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Br J Nutr. 2009 Dec;102(12):1828-37. doi: 10.1017/S0007114509991243.

A prospective study of dietary intakes and influential factors from pregnancy to postpartum on maternal weight retention in Taipei, Taiwan.

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Department of Human Development and Family Studies, National Taiwan Normal University, Taipei, Taiwan.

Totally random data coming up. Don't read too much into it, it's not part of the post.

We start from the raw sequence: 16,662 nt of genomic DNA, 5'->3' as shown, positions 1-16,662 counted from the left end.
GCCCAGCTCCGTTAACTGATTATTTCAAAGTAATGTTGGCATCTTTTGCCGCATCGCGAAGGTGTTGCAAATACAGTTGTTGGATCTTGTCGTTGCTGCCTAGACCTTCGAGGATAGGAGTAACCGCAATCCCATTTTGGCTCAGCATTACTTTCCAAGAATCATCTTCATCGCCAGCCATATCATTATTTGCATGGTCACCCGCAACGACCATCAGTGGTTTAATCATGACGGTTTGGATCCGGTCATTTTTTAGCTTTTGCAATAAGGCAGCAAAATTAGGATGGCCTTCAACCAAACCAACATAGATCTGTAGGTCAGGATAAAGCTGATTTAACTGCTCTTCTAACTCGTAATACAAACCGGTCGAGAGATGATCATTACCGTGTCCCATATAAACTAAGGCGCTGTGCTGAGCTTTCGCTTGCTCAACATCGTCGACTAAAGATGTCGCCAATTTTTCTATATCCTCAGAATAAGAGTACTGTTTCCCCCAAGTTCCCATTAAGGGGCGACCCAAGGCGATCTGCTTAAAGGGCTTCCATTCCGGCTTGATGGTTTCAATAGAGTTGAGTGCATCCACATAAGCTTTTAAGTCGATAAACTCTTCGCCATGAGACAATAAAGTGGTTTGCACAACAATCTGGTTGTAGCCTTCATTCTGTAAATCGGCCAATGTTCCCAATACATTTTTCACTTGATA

Excessive gestational weight gain and postpartum weight retention are risk factors for female obesity. The present study was to examine dietary intakes and weight history from a prospective follow-up study from early pregnancy to 1 year postpartum. A total of 151 pregnant women within 20 weeks of pregnancy in Taipei, Taiwan were interviewed periodically to collect dietary and lifestyle information. The participants had an average age of 30 years and the average gestational weight gain was 14 kg, with an average daily intake of 7830 kJ (1870 kcal) in the 1 year following parturition. By bivariate analyses, maternal age, pre-pregnancy BMI and breast-feeding were not related to postpartum weight retention, but gestational weight gain had significant positive correlations (r 0.54 at 6 months, r 0.44 at 1 year; P < 0.05). The generalised estimating equations showed that the average weight before pregnancy, at 6 months and 1 year postpartum was 53.35 kg, 55.75 kg (weight retention 2.36 kg; P < 0.01) and 54.75 kg (weight retention 1.48 kg; P < 0.01), respectively. After controlling for age, pre-pregnancy BMI, gestational weight gain and parity, we found at 6 months that the adjusted weight retention at postpartum was 0.79 kg (P < 0.01), but at 1 year it was - 0.08 kg (P>0.05). From multivariate analyses, dietary energy intake and energy intake per kg body weight as a long-term physical activity index could explain 24 % of the variation at 6 months and 27 % of the variation at 1 year in postpartum weight retention. These results suggest that pregnant women should be advised to control gestational weight gain, decrease energy intakes after child-bearing and maintain regular exercise in order to prevent postpartum obesity.

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